Recently I had to fix a toy for the new addition in the family. It was a car seat toy. The toy is suppose to play a song when you push the dog’s nose. We’ve had this toy for a few years and all it needed was a new battery. I made a short video going through what I needed to do to change the battery.
I hate tamper proof screws. The only point to them is to either sell more tools, or force people to throw stuff out. They don’t keep people out. People who want to get in will get in, and people who don’t want to will not. And keeping people out of products so they can’t change batteries doesn’t make any sense whatsoever. Then there is the problem of end of life. How many people would just chuck this item into the garbage?
End users or consumers should always be able to remove and replace batteries without the need for specialty tools so they can remove the batteries before they dispose of the device, or prolong the life of the device. Why is this such a big deal? Devices with non removable batteries cannot be automatically processed by waste recycling facilities (because these facilities grind up the entire device – which would cause major issues with batteries). This forces these types of devices to be shipped overseas where low cost labour disassembles them. Often kids are doing this work, and the waste is not disposed of properly.
Apple is one major manufacturer that insists on fully enclosed non removable batteries. This is terrible, but it helps their agenda: sell more devices or sell more over priced service. Numerous reasons are given for built in batteries in small electronic devices, but in reality they don’t have any merit. I have a inexpensive ($100) Android phone with a removable battery and it works great. And if the battery needs to be replaced, I don’t even need any tools to replace it. And when the device fails I can remove the battery and send them to appropriate recycling facilities, instead of across the globe.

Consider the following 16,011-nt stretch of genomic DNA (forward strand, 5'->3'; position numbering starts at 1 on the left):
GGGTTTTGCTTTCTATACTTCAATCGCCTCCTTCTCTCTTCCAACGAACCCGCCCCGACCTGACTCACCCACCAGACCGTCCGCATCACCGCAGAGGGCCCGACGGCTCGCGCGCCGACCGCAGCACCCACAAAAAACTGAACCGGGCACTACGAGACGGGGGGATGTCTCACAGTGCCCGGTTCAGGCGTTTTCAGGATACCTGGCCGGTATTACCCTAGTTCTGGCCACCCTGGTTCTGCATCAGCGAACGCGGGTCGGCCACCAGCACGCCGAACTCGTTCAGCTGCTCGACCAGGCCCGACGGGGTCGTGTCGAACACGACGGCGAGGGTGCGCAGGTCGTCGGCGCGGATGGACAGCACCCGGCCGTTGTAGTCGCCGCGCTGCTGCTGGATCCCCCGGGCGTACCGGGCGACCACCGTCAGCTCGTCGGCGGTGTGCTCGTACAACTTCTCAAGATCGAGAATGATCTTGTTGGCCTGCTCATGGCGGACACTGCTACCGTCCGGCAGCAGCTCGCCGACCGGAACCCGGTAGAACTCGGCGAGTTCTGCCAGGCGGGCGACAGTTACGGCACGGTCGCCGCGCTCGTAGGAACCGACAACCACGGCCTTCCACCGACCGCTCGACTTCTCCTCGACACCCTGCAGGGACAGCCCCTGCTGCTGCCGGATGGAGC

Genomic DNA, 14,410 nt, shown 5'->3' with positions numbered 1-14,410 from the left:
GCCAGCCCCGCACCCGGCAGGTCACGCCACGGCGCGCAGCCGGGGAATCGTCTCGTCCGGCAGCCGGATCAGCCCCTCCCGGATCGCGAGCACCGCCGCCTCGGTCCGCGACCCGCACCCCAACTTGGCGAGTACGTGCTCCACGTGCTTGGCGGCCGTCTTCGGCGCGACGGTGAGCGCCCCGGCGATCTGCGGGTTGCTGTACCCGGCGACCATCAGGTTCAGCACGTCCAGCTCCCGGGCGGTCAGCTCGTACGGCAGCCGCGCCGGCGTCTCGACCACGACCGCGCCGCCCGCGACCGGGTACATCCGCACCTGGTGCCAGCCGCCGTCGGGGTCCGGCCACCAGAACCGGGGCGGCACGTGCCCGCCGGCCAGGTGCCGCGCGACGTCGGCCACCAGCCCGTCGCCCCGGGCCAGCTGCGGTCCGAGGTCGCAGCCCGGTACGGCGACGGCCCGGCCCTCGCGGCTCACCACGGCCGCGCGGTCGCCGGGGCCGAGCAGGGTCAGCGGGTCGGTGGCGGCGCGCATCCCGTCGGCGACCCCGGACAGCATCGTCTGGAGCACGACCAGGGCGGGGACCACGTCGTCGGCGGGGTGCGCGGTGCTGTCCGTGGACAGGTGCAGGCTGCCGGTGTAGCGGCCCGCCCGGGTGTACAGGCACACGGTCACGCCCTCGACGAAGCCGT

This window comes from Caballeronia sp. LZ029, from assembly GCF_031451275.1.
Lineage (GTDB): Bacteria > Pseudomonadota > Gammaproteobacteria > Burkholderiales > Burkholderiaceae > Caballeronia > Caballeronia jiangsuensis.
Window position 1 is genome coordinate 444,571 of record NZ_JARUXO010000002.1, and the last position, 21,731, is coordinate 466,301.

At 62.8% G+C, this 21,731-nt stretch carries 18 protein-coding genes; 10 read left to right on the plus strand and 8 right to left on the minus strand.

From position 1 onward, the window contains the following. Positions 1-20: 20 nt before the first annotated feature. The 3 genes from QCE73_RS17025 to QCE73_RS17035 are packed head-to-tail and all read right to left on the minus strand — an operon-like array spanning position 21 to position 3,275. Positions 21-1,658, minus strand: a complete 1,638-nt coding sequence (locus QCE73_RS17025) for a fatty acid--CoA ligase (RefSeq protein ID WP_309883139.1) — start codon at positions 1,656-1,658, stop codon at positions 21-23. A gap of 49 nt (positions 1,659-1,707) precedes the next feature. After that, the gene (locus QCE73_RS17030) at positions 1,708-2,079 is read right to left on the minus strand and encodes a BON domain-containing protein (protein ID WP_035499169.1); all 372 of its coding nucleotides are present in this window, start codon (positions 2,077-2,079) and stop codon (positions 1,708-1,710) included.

We really have to stop designing for the dump and quickest assembly, and start designing for service and longevity.
For my latest project, I made a concrete bench out of standard precast concrete blocks that are easily sourced. I filled them up with cement and steel reinforcement, grouted a piece of granite countertop on (to give a nice flat surface), and anchored my import lathe to it using sleeve anchors. I made a video of it here:
I also made a video of a quick analysis I did of the stiffness and damping properties of concrete and found concrete to be a great material to make a lathe bench out of:
It turned out well. I originally was going to build a steel bench out of 2×2 tubing to move the lathe to as the wood bench gave significant grief when trying to get the twist out of the bed. I then started thinking outside of the traditional box, and thought, hey what about concrete.
Now my lathe is pretty short – if you had a longer lathe you might want to support the granite countertop more with perhaps some steel bolted between the 2 supports.
I plan on making some shelves for below the lathe yet in between the 2 blocks. It was a fun project, and I learned a fair bit about cement and concrete in my reading. If you want to improve the damping even more, there are many studies on adding rubber pieces to the cement. You can also add steel wool to significantly improve the strength. Simple standard concrete alone though has the damping properties of cast iron.
Yes I can’t really move it, and I thought a lot about this, but I really don’t move my machines that often anyway.
The performance of the lathe is significantly improved, it is like day and night really. I didn’t think it would make that much of a difference. Some slight shimming maybe required yet to get the last small amount of taper out (or it could be another issue – I haven’t investigated any further yet as the taper at this point is way better than the .003″ over 3 inches I was getting before).
Here is a picture of the bench itself:
And with the lathe (I previously made a drip pan the lathe is sitting on):
It didn’t take that long to do – not significantly longer than any other bench construction method. Plus I didn’t’ have to deal with steel distortion and residual stresses due to welding – something that can be a significant issue.
This is what happens when you don’t compartmentalize your life! It’s my first attempt at a movie and I’ve hitched onto the Youtube bandwagon. I’m nowhere near the caliber of This Old Tony. I have some more technical videos coming – stay tuned.